I shall wear the bottom of my trousers rolled.

Do I dare to eat a peach?

Walk barefoot upon the beach?

Well, yes. I do.

~~~~~~~~

Southern Fried Austen will return next week.

Let Freedom Ring

 "Bridgetown" Photo: Gerrit Quast (Creative Commons Flickr)

Downtown “Bridgetown” Photo: Gerrit Quast (Creative Commons Flickr)

Tonight we will be heading downtown for fireworks. That’s what you get when your kids are in their adventuresome 20s. Scorning inconvenience, they want to go out and do stuff.

Freedom gives us this right. As citizens, we can peaceably assemble in public places. Although this is Portland, so weirdness will be present too. I’ll keep on the watch for the Unipiper. (That’s him below, yeah, in the Darth Vader mask playing flaming bagpipes.)

I also have the right to own property, to protect my family, and to freely share my thoughts. I can publish books, too, and send them out into the wide world. It’s an amazing freedom, one I hadn’t thought much about until this spring when I did exactly that.

Photo: Southwest Bible Church

Photo: SW Bible Church

And today I walked to church for morning prayer and coffee.  We sat down together like we do every weekday and prayed openly–in a lighted room in front of enormous plate glass windows. Freely, without fear of interference. (Except the sleepy kind. Coffee helps with that.)

Portland's own Unipiper (Photo: Twitter)

Here he is, Portland’s own Unipiper (Photo: Twitter)

In these troubled times, we dare not take our freedoms for granted. I can take no credit for them; I stand on the shoulders of my forefathers and fellow citizens, who scorned Liberty’s cost and dared to make a stand.

Freedom from tyranny is worth celebrating. Happy 4th of July!

Laura Hile (1)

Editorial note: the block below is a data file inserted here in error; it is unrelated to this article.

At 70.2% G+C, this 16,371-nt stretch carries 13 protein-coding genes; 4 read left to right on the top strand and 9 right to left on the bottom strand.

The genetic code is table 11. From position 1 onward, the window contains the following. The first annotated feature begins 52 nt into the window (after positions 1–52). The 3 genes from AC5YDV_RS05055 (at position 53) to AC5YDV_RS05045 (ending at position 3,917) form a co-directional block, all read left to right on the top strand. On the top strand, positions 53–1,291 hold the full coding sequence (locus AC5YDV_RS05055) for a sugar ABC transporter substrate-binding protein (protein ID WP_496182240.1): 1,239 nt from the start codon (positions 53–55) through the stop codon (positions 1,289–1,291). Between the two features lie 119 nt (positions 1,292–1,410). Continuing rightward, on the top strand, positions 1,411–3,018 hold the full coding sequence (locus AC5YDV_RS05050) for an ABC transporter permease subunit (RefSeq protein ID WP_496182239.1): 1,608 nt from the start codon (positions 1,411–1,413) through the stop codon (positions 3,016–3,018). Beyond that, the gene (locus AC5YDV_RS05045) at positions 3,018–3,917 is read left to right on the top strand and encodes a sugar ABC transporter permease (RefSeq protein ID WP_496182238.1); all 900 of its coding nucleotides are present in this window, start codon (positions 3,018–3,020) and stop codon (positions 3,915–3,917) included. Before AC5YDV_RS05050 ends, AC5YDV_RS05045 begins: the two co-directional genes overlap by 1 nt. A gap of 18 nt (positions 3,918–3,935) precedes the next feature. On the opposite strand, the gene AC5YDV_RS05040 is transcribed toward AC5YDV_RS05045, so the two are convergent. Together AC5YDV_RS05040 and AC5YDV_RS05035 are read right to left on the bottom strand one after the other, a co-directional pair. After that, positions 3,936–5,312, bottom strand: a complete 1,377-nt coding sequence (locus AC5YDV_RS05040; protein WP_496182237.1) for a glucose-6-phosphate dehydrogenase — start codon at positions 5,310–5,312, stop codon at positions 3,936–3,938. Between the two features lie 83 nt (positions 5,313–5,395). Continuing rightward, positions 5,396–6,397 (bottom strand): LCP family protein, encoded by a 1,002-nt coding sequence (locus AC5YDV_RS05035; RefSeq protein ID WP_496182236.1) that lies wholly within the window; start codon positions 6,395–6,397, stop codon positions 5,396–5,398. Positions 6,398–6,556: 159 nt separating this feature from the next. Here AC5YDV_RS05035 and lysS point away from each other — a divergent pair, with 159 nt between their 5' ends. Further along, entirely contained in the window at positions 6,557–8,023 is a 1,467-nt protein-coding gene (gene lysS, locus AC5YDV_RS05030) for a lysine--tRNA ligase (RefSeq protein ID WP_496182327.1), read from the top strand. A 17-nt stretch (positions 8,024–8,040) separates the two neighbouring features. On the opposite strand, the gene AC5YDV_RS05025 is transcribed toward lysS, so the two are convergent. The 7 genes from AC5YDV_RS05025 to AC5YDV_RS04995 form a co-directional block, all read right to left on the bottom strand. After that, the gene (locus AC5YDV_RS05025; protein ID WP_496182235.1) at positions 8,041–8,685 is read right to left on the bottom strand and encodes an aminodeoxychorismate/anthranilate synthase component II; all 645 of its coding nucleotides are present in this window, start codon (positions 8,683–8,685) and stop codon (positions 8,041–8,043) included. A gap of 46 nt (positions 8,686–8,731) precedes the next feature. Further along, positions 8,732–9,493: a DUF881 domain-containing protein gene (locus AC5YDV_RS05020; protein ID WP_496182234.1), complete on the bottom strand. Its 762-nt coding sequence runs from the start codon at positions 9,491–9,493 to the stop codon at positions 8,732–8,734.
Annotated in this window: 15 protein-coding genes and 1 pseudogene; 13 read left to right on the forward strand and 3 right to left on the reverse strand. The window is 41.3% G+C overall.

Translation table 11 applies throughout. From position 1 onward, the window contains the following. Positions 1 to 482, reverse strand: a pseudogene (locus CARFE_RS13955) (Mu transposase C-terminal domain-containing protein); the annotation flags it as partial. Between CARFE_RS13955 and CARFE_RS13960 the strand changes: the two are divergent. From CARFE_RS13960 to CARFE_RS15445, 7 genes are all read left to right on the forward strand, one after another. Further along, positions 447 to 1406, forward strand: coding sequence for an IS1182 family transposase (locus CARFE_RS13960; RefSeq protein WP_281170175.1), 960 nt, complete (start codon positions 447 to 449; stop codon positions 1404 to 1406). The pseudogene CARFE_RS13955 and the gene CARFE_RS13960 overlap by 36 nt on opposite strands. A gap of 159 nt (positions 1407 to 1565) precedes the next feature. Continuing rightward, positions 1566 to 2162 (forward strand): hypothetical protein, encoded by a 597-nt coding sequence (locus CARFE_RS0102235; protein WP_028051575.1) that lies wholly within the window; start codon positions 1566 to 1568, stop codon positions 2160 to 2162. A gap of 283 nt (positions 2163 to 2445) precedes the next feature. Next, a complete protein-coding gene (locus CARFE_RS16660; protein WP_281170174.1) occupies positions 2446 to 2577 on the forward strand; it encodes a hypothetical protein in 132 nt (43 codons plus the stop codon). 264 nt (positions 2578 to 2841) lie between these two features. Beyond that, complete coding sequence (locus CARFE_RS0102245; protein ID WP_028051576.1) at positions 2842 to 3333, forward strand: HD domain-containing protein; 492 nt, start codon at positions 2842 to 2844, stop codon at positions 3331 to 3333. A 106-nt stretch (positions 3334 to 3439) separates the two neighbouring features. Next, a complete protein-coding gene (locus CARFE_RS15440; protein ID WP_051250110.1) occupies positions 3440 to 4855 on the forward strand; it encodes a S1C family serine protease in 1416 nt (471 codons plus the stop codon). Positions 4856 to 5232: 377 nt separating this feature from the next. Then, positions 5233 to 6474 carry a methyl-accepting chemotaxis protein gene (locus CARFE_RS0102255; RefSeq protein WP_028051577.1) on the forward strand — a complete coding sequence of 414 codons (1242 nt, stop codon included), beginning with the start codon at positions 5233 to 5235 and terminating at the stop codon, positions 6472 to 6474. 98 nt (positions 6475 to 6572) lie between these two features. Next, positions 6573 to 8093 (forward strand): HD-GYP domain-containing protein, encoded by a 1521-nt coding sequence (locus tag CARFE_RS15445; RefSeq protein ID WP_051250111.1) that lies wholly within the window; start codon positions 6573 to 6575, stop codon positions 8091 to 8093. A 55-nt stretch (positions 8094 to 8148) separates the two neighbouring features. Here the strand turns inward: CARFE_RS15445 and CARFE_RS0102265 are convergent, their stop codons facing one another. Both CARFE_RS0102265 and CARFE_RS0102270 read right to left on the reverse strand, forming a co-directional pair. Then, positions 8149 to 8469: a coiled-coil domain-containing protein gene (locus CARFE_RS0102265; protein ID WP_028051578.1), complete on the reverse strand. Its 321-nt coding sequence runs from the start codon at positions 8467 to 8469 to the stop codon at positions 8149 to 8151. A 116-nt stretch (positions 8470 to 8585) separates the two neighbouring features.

I know I have a problem

DriftingMoonWe aren’t even into the full-swing of summer. My granddaughter hasn’t put a hole in her wading pool that has to be patched yet, and alas, last week was the summer solstice.

The longest day this year was also a full moon, called a Strawberry or Algonquin moon. (This has to do with the beginning of strawberry picking season.) The Old Farmer’s Almanac has a great primer on the solstice if you wish to brush up.

As I watched the news stories on the day and how long it was, two things came to mind: 1. The days will now start getting shorter. I know, only a few seconds at-a-time, at first, but I know it’s still going on–like digestion–even if I can’t see it.

2. The really BIG news:

 

school-supplies

SCHOOL SUPPLIES WILL BE IN STORES SOON!

 

Everything is a two-edged sword.

Take some time to simply Be

“There is a temperate zone in the mind,
between luxurious indolence and exacting work;
and it is to this region, just between laziness and labor,
that summer reading belongs.”

~ Henry Ward Beecher

Photo: Ken Teegardin / Fundable.org (Creative Commons Flickr)

Summer hours spent reading and thinking. Necessary indolence, I say. Photo: Ken Teegardin / Fundable.org (Creative Commons Flickr)

“The sun comes up, it’s a new day dawning…” My windows are open, birds are chattering, it is not raining. Ah, the glories of a summertime morning!

Whatever may pass and whatever lies before me
Let me be singing when the evening comes.”

~ Matt Redman, 10,000 Reasons

In all your summer planning, don’t forget to make time for “nothing.” Quiet time, reading time, time to simply be. Our workaday cadence keeps us frantic and occupied. This summer, look for a quiet hammock…

Laura Hile (1)